WASHINGTON — A new congressional study calls for more emphasis on professional military education in officers’ careers, saying such experience helps create the great battlefield strategists of the future.

Members of the House Armed Services Committee who worked on the study, released Thursday, said scholarly work is still not widely regarded as advantageous to the career of a potential flag or general officer. In fact, trading warfighting missions for higher education can often be a detriment to promotions.

"You want to encourage strategic thinking in our top folks, but formally it hurts their career," said Rep. Vic Snyder, D-Ark., one of the lead authors. "That needs to go away."

The study advocates senior officers should be afforded more opportunity to pursue higher degrees, both at Defense war colleges and outside institutions.

Today, those programs are mostly reserved for future faculty members, not potential battlefield strategists.

Lawmakers mentioned that one notable exception is U.S. Central Command commander Gen. David Petraeus, who earned his master’s and doctorate degrees while serving. They credited his leadership in Iraq at least in part to lessons he learned earning international relations degrees.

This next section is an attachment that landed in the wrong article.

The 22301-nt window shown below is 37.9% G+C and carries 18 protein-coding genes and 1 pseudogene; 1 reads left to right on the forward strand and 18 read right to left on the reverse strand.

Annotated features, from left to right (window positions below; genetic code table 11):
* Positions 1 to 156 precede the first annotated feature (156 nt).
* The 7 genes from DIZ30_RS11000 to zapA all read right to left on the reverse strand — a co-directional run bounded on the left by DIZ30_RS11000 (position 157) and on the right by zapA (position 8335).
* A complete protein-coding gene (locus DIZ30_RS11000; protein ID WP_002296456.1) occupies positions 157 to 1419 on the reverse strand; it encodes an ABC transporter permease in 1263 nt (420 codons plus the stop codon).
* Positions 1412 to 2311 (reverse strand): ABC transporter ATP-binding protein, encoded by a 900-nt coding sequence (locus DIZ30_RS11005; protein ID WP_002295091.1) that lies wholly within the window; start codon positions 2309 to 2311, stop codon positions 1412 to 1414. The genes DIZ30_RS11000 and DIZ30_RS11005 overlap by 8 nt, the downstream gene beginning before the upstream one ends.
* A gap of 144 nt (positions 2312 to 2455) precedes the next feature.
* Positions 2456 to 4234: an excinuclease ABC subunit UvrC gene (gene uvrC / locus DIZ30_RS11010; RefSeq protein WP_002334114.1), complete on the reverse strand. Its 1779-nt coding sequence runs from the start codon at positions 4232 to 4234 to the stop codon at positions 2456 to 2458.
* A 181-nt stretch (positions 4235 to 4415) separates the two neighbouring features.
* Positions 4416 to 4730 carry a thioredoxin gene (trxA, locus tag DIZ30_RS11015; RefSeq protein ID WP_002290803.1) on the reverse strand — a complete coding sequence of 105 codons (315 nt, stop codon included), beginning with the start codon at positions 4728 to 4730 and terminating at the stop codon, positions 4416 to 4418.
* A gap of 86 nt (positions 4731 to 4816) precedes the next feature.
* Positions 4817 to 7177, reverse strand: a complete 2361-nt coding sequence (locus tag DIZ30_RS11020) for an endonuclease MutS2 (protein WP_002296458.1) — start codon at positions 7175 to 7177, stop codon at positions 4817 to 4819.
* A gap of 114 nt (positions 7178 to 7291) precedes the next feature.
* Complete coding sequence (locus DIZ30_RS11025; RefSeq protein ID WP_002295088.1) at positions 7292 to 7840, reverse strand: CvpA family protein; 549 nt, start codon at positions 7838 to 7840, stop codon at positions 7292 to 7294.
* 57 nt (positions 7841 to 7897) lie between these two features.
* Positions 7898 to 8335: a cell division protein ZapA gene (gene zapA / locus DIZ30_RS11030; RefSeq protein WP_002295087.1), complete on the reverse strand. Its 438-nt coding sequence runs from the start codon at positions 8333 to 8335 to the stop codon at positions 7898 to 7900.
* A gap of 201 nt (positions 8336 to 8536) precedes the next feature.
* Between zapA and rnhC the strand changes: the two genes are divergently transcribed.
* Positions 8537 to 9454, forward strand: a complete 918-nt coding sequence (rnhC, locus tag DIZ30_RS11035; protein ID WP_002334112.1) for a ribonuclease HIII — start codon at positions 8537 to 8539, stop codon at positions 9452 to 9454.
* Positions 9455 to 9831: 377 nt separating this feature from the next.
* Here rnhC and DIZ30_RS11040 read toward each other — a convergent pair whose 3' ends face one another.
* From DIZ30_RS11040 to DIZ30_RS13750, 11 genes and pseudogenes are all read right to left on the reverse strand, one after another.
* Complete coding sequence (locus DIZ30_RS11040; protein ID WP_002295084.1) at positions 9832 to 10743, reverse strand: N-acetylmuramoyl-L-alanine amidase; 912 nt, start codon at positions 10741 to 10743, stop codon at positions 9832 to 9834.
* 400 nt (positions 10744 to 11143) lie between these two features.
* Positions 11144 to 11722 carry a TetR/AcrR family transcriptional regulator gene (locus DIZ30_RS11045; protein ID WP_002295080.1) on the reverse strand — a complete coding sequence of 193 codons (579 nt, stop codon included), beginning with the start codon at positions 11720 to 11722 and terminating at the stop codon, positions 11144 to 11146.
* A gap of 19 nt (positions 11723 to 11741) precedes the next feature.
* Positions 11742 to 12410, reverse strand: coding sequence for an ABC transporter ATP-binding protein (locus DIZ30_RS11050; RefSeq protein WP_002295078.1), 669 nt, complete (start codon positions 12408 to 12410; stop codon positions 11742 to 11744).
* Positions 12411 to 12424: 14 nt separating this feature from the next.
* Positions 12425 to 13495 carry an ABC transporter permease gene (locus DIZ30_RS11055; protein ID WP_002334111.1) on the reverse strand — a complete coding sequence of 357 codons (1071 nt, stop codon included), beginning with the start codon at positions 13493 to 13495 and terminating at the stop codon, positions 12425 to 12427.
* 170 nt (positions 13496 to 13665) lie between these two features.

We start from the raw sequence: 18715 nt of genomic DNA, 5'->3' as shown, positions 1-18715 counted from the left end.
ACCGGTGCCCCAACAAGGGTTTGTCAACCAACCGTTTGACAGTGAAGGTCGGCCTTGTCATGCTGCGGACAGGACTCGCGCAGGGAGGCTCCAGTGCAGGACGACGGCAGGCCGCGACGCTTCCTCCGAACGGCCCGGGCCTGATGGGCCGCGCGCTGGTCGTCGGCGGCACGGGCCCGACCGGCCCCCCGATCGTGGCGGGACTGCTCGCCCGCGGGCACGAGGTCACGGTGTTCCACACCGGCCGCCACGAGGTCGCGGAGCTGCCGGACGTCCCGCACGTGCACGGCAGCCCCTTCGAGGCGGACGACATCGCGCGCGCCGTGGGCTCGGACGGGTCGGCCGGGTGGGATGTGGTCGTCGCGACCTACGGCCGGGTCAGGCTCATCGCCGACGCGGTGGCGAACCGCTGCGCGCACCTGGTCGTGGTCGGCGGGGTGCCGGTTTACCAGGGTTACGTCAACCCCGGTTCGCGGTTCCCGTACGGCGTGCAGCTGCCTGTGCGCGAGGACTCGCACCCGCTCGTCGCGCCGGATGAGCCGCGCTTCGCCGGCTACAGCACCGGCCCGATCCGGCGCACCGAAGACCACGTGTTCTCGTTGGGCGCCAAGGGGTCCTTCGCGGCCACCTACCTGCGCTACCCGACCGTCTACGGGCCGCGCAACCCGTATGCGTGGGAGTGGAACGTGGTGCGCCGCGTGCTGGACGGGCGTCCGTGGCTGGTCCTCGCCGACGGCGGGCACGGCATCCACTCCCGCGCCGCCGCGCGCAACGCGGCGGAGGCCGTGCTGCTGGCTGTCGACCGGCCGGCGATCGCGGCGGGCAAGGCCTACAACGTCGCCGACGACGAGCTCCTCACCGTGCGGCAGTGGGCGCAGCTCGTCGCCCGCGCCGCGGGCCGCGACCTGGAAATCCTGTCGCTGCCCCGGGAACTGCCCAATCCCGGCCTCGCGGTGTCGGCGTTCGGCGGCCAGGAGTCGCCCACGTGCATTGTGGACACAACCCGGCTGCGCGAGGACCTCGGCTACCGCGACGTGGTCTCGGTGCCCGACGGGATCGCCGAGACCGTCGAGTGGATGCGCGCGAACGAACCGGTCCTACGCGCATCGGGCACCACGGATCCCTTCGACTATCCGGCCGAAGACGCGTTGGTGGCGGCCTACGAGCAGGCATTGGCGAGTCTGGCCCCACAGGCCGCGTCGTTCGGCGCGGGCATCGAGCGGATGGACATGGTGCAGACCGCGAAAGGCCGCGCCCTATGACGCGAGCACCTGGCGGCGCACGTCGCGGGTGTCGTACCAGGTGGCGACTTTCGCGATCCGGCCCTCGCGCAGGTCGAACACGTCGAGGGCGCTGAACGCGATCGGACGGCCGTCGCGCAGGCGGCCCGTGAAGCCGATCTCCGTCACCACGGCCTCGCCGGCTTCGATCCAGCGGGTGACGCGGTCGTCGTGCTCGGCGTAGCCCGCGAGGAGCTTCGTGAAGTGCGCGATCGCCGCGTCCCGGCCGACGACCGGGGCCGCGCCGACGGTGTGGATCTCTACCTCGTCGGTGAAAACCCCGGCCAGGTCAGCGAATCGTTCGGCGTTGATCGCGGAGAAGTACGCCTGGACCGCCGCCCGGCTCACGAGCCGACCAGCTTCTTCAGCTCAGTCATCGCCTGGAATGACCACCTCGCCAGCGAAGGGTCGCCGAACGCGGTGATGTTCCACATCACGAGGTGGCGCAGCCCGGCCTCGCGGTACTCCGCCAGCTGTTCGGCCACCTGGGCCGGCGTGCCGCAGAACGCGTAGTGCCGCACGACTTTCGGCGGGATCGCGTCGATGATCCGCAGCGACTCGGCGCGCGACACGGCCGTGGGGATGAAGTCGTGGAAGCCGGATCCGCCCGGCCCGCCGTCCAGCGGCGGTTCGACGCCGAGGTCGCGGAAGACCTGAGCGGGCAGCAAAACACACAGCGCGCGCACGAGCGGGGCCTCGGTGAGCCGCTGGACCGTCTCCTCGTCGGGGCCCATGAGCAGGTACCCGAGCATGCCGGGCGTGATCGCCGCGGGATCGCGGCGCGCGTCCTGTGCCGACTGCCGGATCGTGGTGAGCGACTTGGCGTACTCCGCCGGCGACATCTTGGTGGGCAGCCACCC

"You want to educate that certain person who has a bent toward strategic thinking, and fill them with knowledge and leadership ability," said committee chairman Rep. Ike Skelton, D-Mo. "MacArthur. Eisenhower. These are big examples … where they can lead and make decisions that lead to victory."

The study authors said they believe most senior leadership is willing to support scholarly pursuits among select officers, but the demands of wars in Iraq and Afghanistan have limited those opportunities.

Still, Rep. Rob Wittman, R-Va., said joint military education courses provide critical insight even for lower-level officers, but they aren’t being used fully.

In recent years, the Army War College has developed an exchange program with the State Department, allowing a small number of soldiers to train with workers with the U.S. Agency for International Development or similar agencies while some members of the diplomatic corps attend military classes alongside officers.

The program has drawn high marks from both sides, but when lawmakers asked if similar programs were at work in the Navy and Air Force, they found officials there had no knowledge of it.

The study calls for improving communication between the defense war colleges and the department’s education oversight, but stopped short of recommending legislation to make such training a priority.

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